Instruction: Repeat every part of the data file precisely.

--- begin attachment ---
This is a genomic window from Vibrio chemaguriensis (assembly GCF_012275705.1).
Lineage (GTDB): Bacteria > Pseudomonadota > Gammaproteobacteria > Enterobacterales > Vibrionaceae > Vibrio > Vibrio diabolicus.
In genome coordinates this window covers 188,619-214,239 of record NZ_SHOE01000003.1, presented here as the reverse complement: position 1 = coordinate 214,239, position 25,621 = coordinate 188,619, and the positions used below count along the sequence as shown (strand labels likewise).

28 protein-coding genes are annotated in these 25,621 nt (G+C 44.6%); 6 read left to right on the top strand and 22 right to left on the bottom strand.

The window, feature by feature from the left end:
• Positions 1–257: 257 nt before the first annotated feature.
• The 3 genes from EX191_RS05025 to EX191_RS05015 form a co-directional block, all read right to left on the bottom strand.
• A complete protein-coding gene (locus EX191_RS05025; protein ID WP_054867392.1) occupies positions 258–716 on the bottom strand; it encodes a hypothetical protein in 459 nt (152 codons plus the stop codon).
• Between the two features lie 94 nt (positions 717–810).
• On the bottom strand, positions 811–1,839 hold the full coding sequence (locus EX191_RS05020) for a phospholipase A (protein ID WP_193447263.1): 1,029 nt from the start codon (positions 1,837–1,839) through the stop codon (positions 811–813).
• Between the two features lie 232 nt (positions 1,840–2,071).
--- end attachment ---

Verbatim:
This is a genomic window from Vibrio chemaguriensis (assembly GCF_012275705.1).
Lineage (GTDB): Bacteria > Pseudomonadota > Gammaproteobacteria > Enterobacterales > Vibrionaceae > Vibrio > Vibrio diabolicus.
In genome coordinates this window covers 188,619-214,239 of record NZ_SHOE01000003.1, presented here as the reverse complement: position 1 = coordinate 214,239, position 25,621 = coordinate 188,619, and the positions used below count along the sequence as shown (strand labels likewise).

28 protein-coding genes are annotated in these 25,621 nt (G+C 44.6%); 6 read left to right on the top strand and 22 right to left on the bottom strand.

The window, feature by feature from the left end:
• Positions 1–257: 257 nt before the first annotated feature.
• The 3 genes from EX191_RS05025 to EX191_RS05015 form a co-directional block, all read right to left on the bottom strand.
• A complete protein-coding gene (locus EX191_RS05025; protein ID WP_054867392.1) occupies positions 258–716 on the bottom strand; it encodes a hypothetical protein in 459 nt (152 codons plus the stop codon).
• Between the two features lie 94 nt (positions 717–810).
• On the bottom strand, positions 811–1,839 hold the full coding sequence (locus EX191_RS05020) for a phospholipase A (protein ID WP_193447263.1): 1,029 nt from the start codon (positions 1,837–1,839) through the stop codon (positions 811–813).
• Between the two features lie 232 nt (positions 1,840–2,071).